Ignorance is Bliss?

Ron Bolin, April 12, 2011

The email exchange below has led me to some pretty scary contemplation of the slippery legal slope on which we are all so delicately balanced:


Hi Ron,

Yes you heard correctly.  The City has no obligation to enforce its bylaws.

This is true even if the City is aware of an infraction.

Failure to enforce a bylaw has no implication (in law at least) to any future enforcement ability.


From: Ron Bolin [mailto:rlbolin@telus.net]
Sent: March 24, 2011 1:36 PM
To: Al Kenning
Subject: Question

Good afternoon Al:

I am trying to remember something that you said to Council at the end of either a Council Meeting or a Public Hearing.  If memory serves, in speaking to Council on the matter of bylaws, you noted that the city was not obliged to enforce its bylaws.  Did I hear correctly and if so, could you explain?




Naïve as I apparently am, Mr. Kenning’s response set me back on my heels. I suppose that I have not given sufficient attention to what it is that really makes the world go around.  Further contemplation, analysis, comparison and research, has set me mostly straight and certainly given me cause for alarm.

This question came to light some months ago when it was noted in a FPCOW meeting that, despite complaints about some signs in town which contravened the Sign Bylaw, Council had advised Staff to ignore those complaints. This stimulated my interest in this topic and began a process which eventually led to my request from Mr. Kenning.

My reaction to his response was to start to ask myself how this could be.  I first got as far as the complaint process.  It became evident why most bylaws depend on the complaint process rather than the active pursuit of infractions. It is a bit like the old question of whether, if a tree falls in the forest and no one is there to hear it, did it make a sound?  If an infraction occurred and nobody complained, was a crime committed?  If, for example, I was robbed, but for whatever reason make no complaint, was a crime committed?  And from a panel of judges: If an 85 year old great grandmother with no criminal record is held by a store for shoplifting and the police officer at the scene in the light of the situation lets her go with a stern warning, was a crime committed?

In this context is it only when the governing body, in this case the City, is itself offended by, for example, the non-payment of taxes or some other such infraction which affects itself that it becomes a complainant on its own behalf, but feels no compulsion to act on infractions affecting  its citizens, even on complaint? Are the complaints of citizens of lesser significance and can thus be ignored, even if they do complain?  The answer seems to be yes.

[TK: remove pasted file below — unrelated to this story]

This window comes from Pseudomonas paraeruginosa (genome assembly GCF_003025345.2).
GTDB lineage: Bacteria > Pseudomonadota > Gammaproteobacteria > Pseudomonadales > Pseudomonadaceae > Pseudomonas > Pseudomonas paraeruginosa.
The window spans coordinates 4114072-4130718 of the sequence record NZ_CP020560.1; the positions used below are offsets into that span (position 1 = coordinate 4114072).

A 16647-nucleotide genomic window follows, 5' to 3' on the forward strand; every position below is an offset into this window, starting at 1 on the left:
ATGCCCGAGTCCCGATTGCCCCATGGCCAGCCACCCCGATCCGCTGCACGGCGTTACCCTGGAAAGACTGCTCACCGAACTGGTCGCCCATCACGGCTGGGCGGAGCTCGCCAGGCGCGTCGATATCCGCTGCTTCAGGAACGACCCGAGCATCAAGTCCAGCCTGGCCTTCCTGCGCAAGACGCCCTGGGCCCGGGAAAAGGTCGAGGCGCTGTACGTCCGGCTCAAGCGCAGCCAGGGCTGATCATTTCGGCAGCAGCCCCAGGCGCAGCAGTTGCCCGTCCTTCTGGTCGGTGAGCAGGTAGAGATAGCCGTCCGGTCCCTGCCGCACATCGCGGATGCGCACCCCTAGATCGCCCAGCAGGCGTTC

As Saturday, April 9 was Law Day, the celebration of which included a Q&A opportunity with a panel of judges, I took the opportunity to raise the question with them.  They concurred with Mr. Kenning’s response. Upon reflection, I suppose that given free will, there is no other answer possible.  But what is it them than separates a law abiding society from one in which chaos, usually guided by unchecked personal interests, prevails?  We say we are a nation of laws, but so are all of the third world countries in which I have lived.  In some one can find just as much justice as he or she can afford.  The difference is in the hearing.  The tree may fall; the crime may occur; but if the forest of citizens either doesn’t hear or doesn’t follow up on those vibrations, there is no sound and no crime.  Think about it.  Think about how small is the difference between the society we enjoy and anarchy.

A further interesting example can be found in a clause included in a student housing agreement which the city recently approved:

“The parties agree that the City is not obligated to inspect the Lands or to otherwise

ensure compliance with this Agreement, nor is the City obligated to remedy any default

of this Agreement. A failure by the City to enforce this Agreement shall not constitute a

waiver of any of the City’s rights hereunder.”

Nudge, nudge, wink, wink….

Remember that phrase from Animal House: “All animals are equal, but some animals are more equal than others.”  Consider what happens when the notion of justice is overwhelmed by the law and those who generate and administer it.  Do your homework and get out and VOTE.  Your representatives at all levels not only make the rules, they can also choose to ignore them at your peril.